Agmatine is a metabolite of L-Arginine.
It shows promise for alleviating neuropathic pain and drug addiction. Agmatine supplementation can also protect from strokes and benefit cognitive health.
Agmatine is derived from L-arginine through decarboxylation (the removal of a carboxylic acid group). It is stored in neurons and is released during neuronal activation. Agmatine is considered to be a neurotransmitter and neuromodulator.
Preliminary research suggests agmatine has potential use in the treatment of neuropathic pain and drug addiction. It also protects the brain from toxins and strokes.
Though supplementing agmatine by itself can increase the perception of pain, it works synergistically with painkillers like morphine and fentanyl. Agmatine’s synergy with opioids allows it to reduce pain killer tolerance, the possibility of addiction, and pain itself.
Agmatine has several mechanisms. It can inhibit N-methyl-D-aspartate (NMDA) and nicotinic acetylcholine receptors, as well as activate imidazoline receptors. Agmatine can also inhibit nitric oxide synthase enzymes, which allows it to regulate elevated levels of nitric oxide. Agmatine can inhibit calcium channels and certain serotonin receptors as well. Further research is needed to determine the full extent of agmatine’s mechanisms.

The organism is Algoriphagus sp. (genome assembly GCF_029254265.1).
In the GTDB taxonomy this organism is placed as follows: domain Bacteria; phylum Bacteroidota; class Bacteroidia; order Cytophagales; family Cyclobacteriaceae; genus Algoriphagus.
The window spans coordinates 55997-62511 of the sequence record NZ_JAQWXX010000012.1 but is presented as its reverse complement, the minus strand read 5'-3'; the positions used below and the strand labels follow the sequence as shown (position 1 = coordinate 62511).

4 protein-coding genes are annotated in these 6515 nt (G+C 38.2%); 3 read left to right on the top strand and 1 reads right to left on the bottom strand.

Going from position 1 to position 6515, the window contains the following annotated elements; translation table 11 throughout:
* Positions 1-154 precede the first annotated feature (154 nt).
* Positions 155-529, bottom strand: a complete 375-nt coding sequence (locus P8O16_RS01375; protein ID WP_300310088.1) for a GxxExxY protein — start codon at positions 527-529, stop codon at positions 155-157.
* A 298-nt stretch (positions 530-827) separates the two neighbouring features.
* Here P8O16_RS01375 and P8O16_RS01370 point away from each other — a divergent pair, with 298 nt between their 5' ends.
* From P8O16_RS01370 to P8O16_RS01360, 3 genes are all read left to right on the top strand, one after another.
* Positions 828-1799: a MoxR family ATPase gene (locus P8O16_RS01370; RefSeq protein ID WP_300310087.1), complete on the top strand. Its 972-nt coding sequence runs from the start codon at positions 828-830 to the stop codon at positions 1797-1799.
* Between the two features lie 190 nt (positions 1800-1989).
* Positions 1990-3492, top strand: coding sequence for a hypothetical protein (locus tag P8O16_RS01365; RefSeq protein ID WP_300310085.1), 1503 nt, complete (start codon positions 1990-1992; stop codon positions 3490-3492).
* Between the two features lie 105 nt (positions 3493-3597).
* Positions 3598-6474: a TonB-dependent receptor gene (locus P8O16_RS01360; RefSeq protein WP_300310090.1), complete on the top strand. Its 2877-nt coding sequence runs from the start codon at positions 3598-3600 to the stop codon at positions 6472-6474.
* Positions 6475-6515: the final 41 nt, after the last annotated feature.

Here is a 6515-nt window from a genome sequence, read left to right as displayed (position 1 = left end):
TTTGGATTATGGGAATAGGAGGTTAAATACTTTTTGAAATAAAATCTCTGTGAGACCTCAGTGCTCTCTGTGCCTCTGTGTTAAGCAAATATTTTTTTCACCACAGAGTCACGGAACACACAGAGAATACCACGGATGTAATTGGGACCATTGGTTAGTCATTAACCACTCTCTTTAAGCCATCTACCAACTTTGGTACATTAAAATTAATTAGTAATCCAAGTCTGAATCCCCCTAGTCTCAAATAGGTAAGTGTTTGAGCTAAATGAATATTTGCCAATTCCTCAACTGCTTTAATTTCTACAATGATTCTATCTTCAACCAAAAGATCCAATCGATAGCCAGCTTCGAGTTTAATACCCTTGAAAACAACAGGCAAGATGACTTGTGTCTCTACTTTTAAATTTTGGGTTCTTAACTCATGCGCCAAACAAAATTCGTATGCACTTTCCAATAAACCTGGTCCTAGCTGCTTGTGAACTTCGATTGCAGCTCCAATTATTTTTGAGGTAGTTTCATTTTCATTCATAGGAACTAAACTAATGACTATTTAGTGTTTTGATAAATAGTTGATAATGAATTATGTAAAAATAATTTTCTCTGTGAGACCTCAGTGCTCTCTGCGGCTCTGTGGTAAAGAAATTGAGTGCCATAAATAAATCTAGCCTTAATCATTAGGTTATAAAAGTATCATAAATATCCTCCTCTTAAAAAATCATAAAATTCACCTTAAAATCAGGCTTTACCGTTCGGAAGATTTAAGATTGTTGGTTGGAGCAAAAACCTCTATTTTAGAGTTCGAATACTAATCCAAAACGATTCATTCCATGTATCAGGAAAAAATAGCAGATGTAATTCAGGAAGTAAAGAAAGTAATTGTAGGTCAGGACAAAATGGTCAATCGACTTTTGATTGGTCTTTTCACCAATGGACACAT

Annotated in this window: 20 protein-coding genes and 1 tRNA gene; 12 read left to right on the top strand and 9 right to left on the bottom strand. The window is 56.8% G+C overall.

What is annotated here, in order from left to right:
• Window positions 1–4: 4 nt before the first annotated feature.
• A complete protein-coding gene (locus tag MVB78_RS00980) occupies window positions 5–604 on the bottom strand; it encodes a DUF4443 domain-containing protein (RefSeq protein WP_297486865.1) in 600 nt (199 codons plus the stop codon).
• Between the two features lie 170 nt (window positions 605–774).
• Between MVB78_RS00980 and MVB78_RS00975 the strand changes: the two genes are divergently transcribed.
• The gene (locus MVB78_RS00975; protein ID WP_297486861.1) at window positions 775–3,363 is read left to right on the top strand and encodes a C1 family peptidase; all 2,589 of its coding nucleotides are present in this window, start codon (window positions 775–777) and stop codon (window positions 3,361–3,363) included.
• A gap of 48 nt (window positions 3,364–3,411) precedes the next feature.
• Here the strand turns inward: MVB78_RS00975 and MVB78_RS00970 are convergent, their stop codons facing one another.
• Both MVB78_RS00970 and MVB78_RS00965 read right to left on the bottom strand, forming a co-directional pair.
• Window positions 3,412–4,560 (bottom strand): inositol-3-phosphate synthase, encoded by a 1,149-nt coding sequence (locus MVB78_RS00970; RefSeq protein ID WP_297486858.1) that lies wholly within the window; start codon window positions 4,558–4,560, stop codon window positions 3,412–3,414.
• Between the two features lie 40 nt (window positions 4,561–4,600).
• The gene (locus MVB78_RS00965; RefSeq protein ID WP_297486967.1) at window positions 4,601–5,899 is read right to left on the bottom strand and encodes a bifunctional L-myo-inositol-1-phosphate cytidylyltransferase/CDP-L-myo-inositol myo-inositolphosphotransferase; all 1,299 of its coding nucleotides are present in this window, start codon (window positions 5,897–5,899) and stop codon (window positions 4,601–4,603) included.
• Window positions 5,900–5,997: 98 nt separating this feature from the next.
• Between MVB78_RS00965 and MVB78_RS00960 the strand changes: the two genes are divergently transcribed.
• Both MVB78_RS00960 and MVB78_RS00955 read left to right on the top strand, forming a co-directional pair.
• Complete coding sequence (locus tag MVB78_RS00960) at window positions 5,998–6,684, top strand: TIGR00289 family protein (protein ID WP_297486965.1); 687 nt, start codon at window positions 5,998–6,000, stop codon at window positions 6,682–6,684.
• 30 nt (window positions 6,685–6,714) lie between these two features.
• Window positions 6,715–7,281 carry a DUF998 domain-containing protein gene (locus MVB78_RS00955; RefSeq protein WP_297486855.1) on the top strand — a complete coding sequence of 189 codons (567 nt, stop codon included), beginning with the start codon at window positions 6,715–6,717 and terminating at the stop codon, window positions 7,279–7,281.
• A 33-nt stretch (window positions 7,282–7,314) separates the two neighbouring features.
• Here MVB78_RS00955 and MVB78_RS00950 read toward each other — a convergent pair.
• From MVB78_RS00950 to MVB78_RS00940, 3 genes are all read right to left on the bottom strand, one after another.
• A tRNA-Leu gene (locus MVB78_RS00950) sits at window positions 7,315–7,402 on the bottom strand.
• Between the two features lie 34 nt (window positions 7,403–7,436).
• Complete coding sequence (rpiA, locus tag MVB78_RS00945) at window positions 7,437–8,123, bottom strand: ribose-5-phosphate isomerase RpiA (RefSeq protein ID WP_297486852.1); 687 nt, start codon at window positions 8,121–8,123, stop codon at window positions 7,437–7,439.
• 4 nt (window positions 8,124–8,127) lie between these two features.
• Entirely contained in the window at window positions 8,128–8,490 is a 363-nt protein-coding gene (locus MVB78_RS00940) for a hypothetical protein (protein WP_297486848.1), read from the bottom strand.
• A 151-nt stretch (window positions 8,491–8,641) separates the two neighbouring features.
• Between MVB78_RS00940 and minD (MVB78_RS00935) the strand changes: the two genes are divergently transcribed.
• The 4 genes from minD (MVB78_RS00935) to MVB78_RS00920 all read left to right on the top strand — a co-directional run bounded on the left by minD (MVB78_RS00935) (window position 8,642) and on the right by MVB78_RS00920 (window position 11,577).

There is a lot of animal evidence to suggest agmatine is a highly promising research chemical. It is not a common supplement because there is a lack of human evidence for its effects. Several studies have been done on people, but the majority use agmatine injections, not oral ingestion. Research must establish that agmatine’s effects will work following oral ingestion in order for wide-scale supplementation to be considered.
Agmatine’s oxidative inactivation of the nitric oxide synthase enzyme (seen in this study with nNOS with a Ki of 29µM) is due to increasing the activity of the NADPH oxidase subunit which arginine is known to hinder for nNOS yet appears to increase activity for iNOS and eNOS. In this sense, arginine is antagonistic to the effects of agmatine towards nNOS (a possible reason why supplemental arginine inhibits many neurological effects) but does not affect eNOS in the same manner.
It is not sure whether pairing either of these two agents with arginine will enhance systemic nitric oxide production (via eNOS; the mechanism underlying most of the blood pressure effects) or be antagonistic; both are plausible, with the former being due to increased nitric oxide production from eNOS and the latter due to quicker inactivation of the enzyme.
Arginine (and by extension, citrulline) are inhibitory to some of the neurological effects of agmatine supplementation such as reducing opioid tolerance. The interaction between agmatine and arginine in regards to blood vessels (and ‘the pump’ for physical exercise) is not clear.